But his azure plume was dancing with the zephyrs of the plain,
As he pricked his noble war horse o'er the fields of Aquetaine.

II.

"Oh why such speed, oh why such speed, thou valiant Red Cross Knight!

Art thou bound for deadly battle, or the fields of mimic fight,
Where the blaze of beauty dazzles, and the merry minstrels sing,
And the pointless spear is broken for the ruby and the ring?,
Or doth some wild adventure in a far and foreign land,
Implore the certain succour of thy never-vanquished hand?
Or art thou hurrying onward with the chivalrous design
Of fulfilling pledge or promise to our Lady's holy shrine ?"

III.
“ Nor battle field, nor mimic fight, nor promise, pledge, or vow,

Nor perilous adventure doth demand my presence now;
But my lady-love awaits me, in her perfume-breathing bower,
Herself the Rose of Beauty, its most captivating flower.-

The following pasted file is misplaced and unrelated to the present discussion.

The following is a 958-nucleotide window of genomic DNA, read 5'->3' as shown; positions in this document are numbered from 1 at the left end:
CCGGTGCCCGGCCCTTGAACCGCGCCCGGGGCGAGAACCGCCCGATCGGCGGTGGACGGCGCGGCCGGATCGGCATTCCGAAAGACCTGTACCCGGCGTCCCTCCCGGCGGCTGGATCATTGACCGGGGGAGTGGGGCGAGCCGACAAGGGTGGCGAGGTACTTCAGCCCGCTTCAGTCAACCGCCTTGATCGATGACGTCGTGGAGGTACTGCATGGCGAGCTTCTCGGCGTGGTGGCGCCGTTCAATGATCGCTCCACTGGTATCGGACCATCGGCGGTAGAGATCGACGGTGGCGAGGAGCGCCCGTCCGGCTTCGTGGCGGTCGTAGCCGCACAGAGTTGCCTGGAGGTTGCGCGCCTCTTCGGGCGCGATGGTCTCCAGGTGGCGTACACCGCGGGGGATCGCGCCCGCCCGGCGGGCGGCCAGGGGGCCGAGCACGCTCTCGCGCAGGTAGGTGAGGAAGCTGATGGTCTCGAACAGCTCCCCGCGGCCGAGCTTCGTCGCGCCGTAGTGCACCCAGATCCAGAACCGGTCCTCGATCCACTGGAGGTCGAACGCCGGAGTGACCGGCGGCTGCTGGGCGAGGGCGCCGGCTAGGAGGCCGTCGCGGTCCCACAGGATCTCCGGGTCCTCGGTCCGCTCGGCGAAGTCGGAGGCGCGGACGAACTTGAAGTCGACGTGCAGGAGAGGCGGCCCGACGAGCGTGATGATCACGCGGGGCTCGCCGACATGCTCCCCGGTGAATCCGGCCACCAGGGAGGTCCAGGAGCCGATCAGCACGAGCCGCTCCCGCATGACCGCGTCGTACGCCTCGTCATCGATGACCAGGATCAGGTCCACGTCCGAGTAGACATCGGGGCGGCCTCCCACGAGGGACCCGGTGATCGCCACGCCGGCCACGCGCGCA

I have seen the vaunted daughters of the proudest Moors of Spain,
And the fairest maids of England, but they cannot equal mine:
Nor lives there lady-love in France, as many a knight can tell,
May contest the palm of beauty with the lovely Isabel.

IV.
“ Though honour's call compelled me erst to join the dauntless band

Of the lion hearts of England in the Holy, Holy Land;
Yet wherefore should I tarry from my bright and beauteous maid,
Now the banner waves victorious of our far-renowned Crusade ?
I've been kept too long already from the magic of her spell,
To loiter any longer now-so, stranger, fare you well!"-
He said no more, but pricked his steed, impatient of delay,
And bounded with the fleetness of the antelope away,